The introduction of higher export tariffs on the export of raw materials such as CPO and cocoa since 2010 has signalled a shift in the Indonesian government strategy towards the agricultural sector. Long reliant on exports of raw materials that have placed the country as the world’s largest CPO exporter as well as third largest cocoa and coffee exporter; now the priority is on developing the downstream sector to stimulate value added exports and avoid Indonesia losing out on the manufacturing process.
Changes to the Negative Investment List for 2010 have opened up parts of the agricultural sector that were previously closed to foreign investment. For example, investors can now own up to 49% in staple crop plantations over 25 hectares such as soybeans, sweet potato, rice and cassava which was previously closed to foreign investment (see Agricultural Land – Right to Cultivate). Rubber plantations and the crumb rubber industry were previously off limits to foreign investors but the Negative Investment List for 2010 has changed this opening up the industry at a strategic time.
A good example of this trend can be seen in the rubber industry. Natural rubber is experiencing a rebound on the global markets; having hit historic lows of $1.2 USD per kg at the end of 2008. The weak pricing led to many small hold farmers shifting to palm oil, however this trend is reversing. Rubber gained 50% in value over 2010 and gains are expected to continue as demand is predicted to reach 16.2 million MET by 2020 up from 11.2 million MET for 2011 (International Rubber Study Group). The growing demand for rubber from Indonesia’s domestic market is another attractive aspect in the future of the rubber industry, as consumption of national production is currently only at 15%.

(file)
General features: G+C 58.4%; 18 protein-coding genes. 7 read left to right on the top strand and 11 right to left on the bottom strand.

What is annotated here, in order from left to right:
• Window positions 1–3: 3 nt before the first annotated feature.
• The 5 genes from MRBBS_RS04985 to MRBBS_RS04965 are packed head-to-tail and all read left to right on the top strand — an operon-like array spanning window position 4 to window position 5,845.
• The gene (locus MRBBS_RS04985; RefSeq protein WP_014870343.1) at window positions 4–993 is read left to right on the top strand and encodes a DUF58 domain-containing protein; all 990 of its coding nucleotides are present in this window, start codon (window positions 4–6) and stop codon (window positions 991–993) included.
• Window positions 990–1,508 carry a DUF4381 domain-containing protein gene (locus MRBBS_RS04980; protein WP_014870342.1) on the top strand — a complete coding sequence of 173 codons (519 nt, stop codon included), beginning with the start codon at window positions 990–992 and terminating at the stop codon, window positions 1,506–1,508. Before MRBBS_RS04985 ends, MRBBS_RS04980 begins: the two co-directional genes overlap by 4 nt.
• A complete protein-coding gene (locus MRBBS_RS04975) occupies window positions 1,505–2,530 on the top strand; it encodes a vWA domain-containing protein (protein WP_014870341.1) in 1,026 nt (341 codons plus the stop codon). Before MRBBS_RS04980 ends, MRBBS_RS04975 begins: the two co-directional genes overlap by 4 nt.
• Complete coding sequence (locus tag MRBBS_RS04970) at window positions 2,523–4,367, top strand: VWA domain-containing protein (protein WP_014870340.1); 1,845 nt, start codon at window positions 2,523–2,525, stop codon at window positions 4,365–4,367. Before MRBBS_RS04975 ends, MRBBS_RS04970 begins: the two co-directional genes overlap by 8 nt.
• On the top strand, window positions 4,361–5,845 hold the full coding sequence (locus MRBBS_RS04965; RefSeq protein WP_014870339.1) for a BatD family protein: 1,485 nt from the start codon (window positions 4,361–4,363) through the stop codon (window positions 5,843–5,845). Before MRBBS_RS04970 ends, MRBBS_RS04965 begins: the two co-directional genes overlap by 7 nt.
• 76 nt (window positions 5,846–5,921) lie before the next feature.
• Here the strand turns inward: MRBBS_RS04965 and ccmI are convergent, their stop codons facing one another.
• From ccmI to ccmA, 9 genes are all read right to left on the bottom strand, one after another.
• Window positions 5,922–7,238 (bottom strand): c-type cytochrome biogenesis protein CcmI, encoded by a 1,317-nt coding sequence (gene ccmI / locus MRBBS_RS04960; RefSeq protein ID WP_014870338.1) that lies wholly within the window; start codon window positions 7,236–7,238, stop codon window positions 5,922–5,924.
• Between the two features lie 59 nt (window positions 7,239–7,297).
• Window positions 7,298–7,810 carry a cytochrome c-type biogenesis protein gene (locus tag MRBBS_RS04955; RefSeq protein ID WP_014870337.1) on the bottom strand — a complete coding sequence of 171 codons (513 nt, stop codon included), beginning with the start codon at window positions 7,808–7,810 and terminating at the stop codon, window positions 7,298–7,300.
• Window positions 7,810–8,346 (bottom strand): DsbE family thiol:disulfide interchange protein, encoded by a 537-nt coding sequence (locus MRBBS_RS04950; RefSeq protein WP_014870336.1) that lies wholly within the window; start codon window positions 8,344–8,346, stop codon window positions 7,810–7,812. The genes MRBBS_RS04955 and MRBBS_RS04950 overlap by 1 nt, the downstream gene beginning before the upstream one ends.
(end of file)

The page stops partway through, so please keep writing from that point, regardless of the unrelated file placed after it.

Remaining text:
Rubber has been a focus crop of the Ministry of Agriculture’s revitalisation program that began in 2007 as despite having the largest area under cultivation, productivity remains low. Opening up the sector to foreign investment on the downstream side is a further effort on behalf of the government to lure investors that can bring in technology to raise productivity and output quality. As per the Negative Investment List 2010, investors may own up to 95% of a 25 hectare or more plot of land for cultivation and integrated downstream facility; subject to a recommendation from the Ministry of Agriculture and the Director General for Plantations. This includes sheet rubber, thick latex and the crumb rubber industry, the latter previously being off limits to foreigners.
Ministry of Agriculture Regulation No 12/2007 provides technical assistance for investors in the plantation industry through the countries numerous rubber research centres such as that of Bogor, Medan and Palembang. The use of high quality clones in order to produce rubber of international standards and boosting productivity is the key competitive advantage in the country. Infrastructure for transport close to the plantations and facilities is also a vital consideration for any investor as the remote location of much of the suitable land can add significant costs to production. Under the economic corridor program, Sumatra has been designated as the main site for rubber plantations and downstream production, specifically in Medan, Pekanbaru, Jambi and Palembang.
Share of National Rubber Production
Source: Ministry of Agriculture, 2011
Extract of Negative Investment List 2010
Global Business Guide Indonesia - 2012
Contribution to GDP: 14.9% (2011)
Contribution to Exports: 4% (2011)
Number Employed in the Sector: 40 million (2011)
Main Products: Palm Oil, Rubber, Cocoa, Cassava, Coffee, Tea, Tobacco, Rice.
Main Export Markets: China, USA, Japan, Singapore, Korea, EU.
Relevant Law: Presidential Decree No. 28/2008 prioritising investment in key sectors including agriculture such as CPO, rubber and wood. Ministry of Finance Regulation No.67/2010 on the establishment of export duties and tariffs.